I want to get a general idea on how in-demand various CS subfields are (going to be in 6 years), so that I pursue my phd research in an employable area.
How do I go about doing that?
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When I was in school, the thought of a man-portable device that can communicate with any other human on the planet was in the same league as plasma beam weapons, space dreadnoughts, mind-reading aliens and "The Force". 25 years later and it's a 100$ device kids get for Christmas.
Moral of the story? Don't try to predict the future. It's not worth the time. It will be different anyway. Do what you like best now and adapt to whatever happens.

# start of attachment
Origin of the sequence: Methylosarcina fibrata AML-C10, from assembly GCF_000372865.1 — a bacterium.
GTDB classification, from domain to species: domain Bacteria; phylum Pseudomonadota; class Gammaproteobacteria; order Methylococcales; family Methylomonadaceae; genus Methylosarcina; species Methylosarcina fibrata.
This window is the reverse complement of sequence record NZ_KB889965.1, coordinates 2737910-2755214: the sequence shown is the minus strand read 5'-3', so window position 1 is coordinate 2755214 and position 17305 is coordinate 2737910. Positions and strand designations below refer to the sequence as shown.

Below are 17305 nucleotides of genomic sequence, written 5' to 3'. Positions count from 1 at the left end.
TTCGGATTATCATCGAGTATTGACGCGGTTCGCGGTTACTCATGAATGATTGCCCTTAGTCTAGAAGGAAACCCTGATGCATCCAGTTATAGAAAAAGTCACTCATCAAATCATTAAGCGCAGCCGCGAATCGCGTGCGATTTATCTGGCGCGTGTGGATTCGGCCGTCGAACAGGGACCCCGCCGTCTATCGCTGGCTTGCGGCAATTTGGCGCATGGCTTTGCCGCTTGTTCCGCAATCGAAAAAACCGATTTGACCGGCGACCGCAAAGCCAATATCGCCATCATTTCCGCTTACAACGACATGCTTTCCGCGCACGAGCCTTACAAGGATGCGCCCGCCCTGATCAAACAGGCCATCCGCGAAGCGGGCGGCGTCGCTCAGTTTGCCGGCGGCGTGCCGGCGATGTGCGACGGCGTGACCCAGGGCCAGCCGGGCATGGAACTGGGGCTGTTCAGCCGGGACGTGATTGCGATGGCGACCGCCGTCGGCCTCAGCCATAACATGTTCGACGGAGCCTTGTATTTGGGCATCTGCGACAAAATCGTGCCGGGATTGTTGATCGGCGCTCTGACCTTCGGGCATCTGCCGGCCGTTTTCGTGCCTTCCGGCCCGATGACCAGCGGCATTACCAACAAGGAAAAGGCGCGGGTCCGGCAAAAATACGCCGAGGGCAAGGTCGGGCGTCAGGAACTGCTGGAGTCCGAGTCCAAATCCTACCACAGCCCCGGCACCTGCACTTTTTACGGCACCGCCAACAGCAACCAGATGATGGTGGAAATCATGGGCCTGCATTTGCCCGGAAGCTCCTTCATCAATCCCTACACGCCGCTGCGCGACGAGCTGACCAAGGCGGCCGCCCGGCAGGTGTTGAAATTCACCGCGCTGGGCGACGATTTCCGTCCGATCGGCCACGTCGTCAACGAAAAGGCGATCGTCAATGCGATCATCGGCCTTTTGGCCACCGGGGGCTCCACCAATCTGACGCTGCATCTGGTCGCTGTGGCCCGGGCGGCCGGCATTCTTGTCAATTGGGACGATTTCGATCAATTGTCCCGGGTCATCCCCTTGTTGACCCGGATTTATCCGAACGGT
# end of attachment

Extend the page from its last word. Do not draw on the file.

A PhD is fundamentally a research degree; it is a piece of paper that says "this person is qualified to do research". While the highly specialized domain knowledge you'll acquire in the process of doing that research would also be valuable, it's entirely possible to get that domain knowledge much more rapidly through things like gaining experience in industry or a Master's Degree that focuses less on original research and more on doing coursework that focuses on mastering the current state-of-the-art rather than finding an opening to expand that state-of-the-art.
A PhD would, however, be quite valuable if you want to go into academia, or a research-focused role in industry like the R&D department of a large corporation.